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No. 79: Jan-Feb 1992

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A Martian Riddle

J. Channon's sketch of the 'Face on Mars'
Adaptation of J. Channon's sketch of the "Face on Mars" emphasizing its similarities to the Sphinx. (From: Pozos, Randolfo Raphael; The Face on Mars, Chicago, 1986, p.50)
Once again we return to cold, desertlike Mars, which still clings to a thin, oxygen-less atmosphere and where, some say, the artifacts of a long-dead intelligent race may be seen.

A livable Mars in past eons is not a physical impossibility. Some scientists argue that Martian geological and geochemical data:

"...are consistent with past conditions on Mars that were favorable to earth-like life forms: Abundant liquid water and an atmosphere that was dense and warm, and possibly rich in oxygen."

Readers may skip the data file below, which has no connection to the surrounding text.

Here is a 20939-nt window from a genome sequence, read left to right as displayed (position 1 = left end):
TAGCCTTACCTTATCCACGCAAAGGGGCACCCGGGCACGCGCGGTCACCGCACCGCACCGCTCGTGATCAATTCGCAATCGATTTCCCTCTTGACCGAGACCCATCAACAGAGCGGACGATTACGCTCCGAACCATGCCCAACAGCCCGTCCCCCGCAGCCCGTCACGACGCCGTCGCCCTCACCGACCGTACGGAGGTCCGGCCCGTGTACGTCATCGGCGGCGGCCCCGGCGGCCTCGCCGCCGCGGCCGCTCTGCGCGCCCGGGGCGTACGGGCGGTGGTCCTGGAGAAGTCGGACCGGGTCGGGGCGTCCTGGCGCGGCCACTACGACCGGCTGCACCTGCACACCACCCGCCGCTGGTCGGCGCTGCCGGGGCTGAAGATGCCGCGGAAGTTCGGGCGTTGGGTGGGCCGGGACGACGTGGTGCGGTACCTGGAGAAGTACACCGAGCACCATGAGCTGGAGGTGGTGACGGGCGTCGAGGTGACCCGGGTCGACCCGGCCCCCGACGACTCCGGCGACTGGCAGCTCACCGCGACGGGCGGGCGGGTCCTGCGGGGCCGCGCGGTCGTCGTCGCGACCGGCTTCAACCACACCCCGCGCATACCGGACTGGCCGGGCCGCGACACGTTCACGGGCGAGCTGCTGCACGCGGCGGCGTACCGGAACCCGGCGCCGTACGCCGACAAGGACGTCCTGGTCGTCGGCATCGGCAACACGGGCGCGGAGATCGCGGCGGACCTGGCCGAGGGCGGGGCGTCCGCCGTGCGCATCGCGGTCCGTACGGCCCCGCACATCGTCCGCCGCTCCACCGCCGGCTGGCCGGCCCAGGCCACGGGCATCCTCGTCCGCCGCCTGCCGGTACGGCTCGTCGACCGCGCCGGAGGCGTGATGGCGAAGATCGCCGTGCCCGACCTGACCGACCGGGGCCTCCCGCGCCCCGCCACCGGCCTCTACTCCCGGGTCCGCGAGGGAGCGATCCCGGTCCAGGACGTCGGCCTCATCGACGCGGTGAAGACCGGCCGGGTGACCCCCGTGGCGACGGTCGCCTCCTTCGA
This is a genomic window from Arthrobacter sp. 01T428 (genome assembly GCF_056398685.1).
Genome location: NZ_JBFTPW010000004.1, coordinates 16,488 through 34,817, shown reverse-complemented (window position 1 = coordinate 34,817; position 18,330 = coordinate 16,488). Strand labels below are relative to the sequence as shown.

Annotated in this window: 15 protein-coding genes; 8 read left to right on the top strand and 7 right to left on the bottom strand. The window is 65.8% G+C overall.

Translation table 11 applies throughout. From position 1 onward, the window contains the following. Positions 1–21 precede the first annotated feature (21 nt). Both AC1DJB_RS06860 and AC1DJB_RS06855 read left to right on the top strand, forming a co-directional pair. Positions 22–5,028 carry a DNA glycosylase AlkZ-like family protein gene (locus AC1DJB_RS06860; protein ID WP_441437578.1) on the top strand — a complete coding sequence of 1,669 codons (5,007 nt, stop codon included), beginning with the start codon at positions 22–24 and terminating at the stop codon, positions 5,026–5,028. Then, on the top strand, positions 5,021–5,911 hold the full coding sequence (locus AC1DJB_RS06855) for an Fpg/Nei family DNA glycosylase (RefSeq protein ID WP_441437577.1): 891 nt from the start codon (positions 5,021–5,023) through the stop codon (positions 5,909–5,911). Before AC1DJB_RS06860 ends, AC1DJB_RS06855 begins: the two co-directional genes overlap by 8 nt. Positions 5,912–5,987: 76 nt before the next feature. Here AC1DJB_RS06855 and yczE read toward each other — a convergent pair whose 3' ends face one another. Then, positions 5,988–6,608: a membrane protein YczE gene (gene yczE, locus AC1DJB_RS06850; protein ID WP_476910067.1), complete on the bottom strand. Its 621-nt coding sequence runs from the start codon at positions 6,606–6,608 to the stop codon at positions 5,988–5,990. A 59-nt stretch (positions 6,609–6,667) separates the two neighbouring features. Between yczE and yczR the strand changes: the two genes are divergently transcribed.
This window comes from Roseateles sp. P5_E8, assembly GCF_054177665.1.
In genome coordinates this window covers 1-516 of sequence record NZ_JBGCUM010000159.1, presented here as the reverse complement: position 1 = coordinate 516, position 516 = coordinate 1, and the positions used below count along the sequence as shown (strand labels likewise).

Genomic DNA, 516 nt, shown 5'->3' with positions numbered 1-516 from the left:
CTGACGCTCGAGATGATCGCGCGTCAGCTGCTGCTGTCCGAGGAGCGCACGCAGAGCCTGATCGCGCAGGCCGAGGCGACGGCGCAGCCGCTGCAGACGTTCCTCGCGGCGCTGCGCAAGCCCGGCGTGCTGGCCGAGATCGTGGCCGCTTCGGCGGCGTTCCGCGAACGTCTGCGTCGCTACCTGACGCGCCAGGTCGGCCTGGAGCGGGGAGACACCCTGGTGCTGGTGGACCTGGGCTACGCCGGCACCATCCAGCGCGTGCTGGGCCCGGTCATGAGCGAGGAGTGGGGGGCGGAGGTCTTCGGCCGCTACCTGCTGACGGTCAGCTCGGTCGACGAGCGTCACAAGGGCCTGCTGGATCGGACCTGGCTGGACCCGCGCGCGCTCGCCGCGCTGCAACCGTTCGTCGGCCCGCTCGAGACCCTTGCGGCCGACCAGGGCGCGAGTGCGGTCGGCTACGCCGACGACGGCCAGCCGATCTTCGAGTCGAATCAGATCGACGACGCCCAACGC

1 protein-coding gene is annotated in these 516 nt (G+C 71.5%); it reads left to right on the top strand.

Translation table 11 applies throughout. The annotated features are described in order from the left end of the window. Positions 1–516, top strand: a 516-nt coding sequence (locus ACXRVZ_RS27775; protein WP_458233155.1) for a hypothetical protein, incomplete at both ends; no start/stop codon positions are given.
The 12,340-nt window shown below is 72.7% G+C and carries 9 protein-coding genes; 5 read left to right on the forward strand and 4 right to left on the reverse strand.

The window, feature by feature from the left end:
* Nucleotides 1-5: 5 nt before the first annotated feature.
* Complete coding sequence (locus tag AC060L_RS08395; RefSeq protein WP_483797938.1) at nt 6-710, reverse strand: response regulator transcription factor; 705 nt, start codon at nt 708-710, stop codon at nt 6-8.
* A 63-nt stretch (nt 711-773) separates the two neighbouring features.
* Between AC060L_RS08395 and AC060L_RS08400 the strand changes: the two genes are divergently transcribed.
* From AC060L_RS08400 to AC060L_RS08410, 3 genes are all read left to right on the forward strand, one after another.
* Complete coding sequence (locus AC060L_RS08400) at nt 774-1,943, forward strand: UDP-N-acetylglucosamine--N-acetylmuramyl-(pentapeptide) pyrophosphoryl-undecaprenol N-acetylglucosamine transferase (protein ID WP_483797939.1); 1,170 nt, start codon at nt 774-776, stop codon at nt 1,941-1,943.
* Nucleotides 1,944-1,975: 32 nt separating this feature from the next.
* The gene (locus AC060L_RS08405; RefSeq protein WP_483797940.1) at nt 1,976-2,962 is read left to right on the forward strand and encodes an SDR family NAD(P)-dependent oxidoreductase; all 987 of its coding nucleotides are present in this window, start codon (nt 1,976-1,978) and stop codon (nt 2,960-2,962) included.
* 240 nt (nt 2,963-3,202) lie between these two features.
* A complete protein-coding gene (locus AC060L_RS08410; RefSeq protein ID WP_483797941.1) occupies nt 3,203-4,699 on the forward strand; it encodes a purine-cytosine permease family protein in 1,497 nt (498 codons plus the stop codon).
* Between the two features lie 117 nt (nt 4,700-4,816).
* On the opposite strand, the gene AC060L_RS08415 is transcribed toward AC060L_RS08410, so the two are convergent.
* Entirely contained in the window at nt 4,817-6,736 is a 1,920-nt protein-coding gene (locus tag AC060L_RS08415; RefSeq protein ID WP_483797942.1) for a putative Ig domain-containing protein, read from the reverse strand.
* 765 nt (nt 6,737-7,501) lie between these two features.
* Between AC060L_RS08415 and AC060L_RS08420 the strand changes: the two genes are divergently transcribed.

That life -- intelligent life -- once thrived on Mars is suggested by photos taken of the Martian surface by Viking spacecraft:

"Images of the surface of Mars showing, at several sites what appear to be three carved humanoid faces, of kilometer scale, and having similar anatomical and ornamental details between all three. Appearing with these objects are numerous other objects and suface features that resemble Earth-like archaeological ruins, of a Bronze Age culture, with no evidence of advanced technology or civilization."

The Martian faces, pyramids, and cities are the foundation of the Cydonian Hypothesis:

"That Mars once lived as the Earth now lives, and that it was once the home of an indigenous humanoid intelligence."

(Brandenburg, John E., et al; "The Cydonian Hypothesis," Journal of Scientific Exploration, 5:1, 1991. This journal is published by the Society for Scientific Exploration.)

From Science Frontiers #79, JAN-FEB 1992. � 1992-2000 William R. Corliss